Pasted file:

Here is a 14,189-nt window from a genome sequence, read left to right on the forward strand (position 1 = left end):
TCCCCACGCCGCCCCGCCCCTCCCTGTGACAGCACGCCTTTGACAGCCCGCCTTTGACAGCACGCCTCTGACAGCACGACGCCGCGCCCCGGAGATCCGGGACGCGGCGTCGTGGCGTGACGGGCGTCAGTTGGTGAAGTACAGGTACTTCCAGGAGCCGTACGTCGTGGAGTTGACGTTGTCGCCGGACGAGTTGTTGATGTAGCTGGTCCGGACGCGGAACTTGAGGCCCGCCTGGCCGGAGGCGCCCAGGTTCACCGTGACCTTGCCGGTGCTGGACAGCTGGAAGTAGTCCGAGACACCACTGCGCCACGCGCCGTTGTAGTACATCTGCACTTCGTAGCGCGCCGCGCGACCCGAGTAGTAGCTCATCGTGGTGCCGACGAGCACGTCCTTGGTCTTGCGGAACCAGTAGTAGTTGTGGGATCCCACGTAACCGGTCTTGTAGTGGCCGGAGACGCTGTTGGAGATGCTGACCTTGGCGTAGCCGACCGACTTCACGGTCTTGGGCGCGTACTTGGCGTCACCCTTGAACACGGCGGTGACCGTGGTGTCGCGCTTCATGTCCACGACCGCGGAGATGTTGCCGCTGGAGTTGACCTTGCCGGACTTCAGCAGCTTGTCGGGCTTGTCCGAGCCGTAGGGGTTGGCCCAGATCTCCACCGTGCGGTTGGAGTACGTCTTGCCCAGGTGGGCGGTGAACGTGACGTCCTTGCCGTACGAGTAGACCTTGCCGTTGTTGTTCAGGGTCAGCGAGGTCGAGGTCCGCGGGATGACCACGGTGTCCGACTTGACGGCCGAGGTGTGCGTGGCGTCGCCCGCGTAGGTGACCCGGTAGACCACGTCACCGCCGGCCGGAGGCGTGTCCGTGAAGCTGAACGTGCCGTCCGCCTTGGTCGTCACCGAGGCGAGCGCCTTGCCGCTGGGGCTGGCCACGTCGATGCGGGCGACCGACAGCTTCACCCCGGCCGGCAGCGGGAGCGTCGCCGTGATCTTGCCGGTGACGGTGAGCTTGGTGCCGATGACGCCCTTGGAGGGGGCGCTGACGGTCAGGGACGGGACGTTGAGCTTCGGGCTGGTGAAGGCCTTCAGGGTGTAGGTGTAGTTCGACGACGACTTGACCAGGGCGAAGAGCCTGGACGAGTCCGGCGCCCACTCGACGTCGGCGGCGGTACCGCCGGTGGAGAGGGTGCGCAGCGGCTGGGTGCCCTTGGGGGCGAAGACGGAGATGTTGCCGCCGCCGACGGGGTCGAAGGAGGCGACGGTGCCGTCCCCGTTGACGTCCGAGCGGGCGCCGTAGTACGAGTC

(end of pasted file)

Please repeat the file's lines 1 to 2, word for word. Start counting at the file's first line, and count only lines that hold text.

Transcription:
Here is a 14,189-nt window from a genome sequence, read left to right on the forward strand (position 1 = left end):
TCCCCACGCCGCCCCGCCCCTCCCTGTGACAGCACGCCTTTGACAGCCCGCCTTTGACAGCACGCCTCTGACAGCACGACGCCGCGCCCCGGAGATCCGGGACGCGGCGTCGTGGCGTGACGGGCGTCAGTTGGTGAAGTACAGGTACTTCCAGGAGCCGTACGTCGTGGAGTTGACGTTGTCGCCGGACGAGTTGTTGATGTAGCTGGTCCGGACGCGGAACTTGAGGCCCGCCTGGCCGGAGGCGCCCAGGTTCACCGTGACCTTGCCGGTGCTGGACAGCTGGAAGTAGTCCGAGACACCACTGCGCCACGCGCCGTTGTAGTACATCTGCACTTCGTAGCGCGCCGCGCGACCCGAGTAGTAGCTCATCGTGGTGCCGACGAGCACGTCCTTGGTCTTGCGGAACCAGTAGTAGTTGTGGGATCCCACGTAACCGGTCTTGTAGTGGCCGGAGACGCTGTTGGAGATGCTGACCTTGGCGTAGCCGACCGACTTCACGGTCTTGGGCGCGTACTTGGCGTCACCCTTGAACACGGCGGTGACCGTGGTGTCGCGCTTCATGTCCACGACCGCGGAGATGTTGCCGCTGGAGTTGACCTTGCCGGACTTCAGCAGCTTGTCGGGCTTGTCCGAGCCGTAGGGGTTGGCCCAGATCTCCACCGTGCGGTTGGAGTACGTCTTGCCCAGGTGGGCGGTGAACGTGACGTCCTTGCCGTACGAGTAGACCTTGCCGTTGTTGTTCAGGGTCAGCGAGGTCGAGGTCCGCGGGATGACCACGGTGTCCGACTTGACGGCCGAGGTGTGCGTGGCGTCGCCCGCGTAGGTGACCCGGTAGACCACGTCACCGCCGGCCGGAGGCGTGTCCGTGAAGCTGAACGTGCCGTCCGCCTTGGTCGTCACCGAGGCGAGCGCCTTGCCGCTGGGGCTGGCCACGTCGATGCGGGCGACCGACAGCTTCACCCCGGCCGGCAGCGGGAGCGTCGCCGTGATCTTGCCGGTGACGGTGAGCTTGGTGCCGATGACGCCCTTGGAGGGGGCGCTGACGGTCAGGGACGGGACGTTGAGCTTCGGGCTGGTGAAGGCCTTCAGGGTGTAGGTGTAGTTCGACGACGACTTGACCAGGGCGAAGAGCCTGGACGAGTCCGGCGCCCACTCGACGTCGGCGGCGGTACCGCCGGTGGAGAGGGTGCGCAGCGGCTGGGTGCCCTTGGGGGCGAAGACGGAGATGTTGCCGCCGCCGACGGGGTCGAAGGAGGCGACGGTGCCGTCCCCGTTGACGTCCGAGCGGGCGCCGTAGTACGAGTC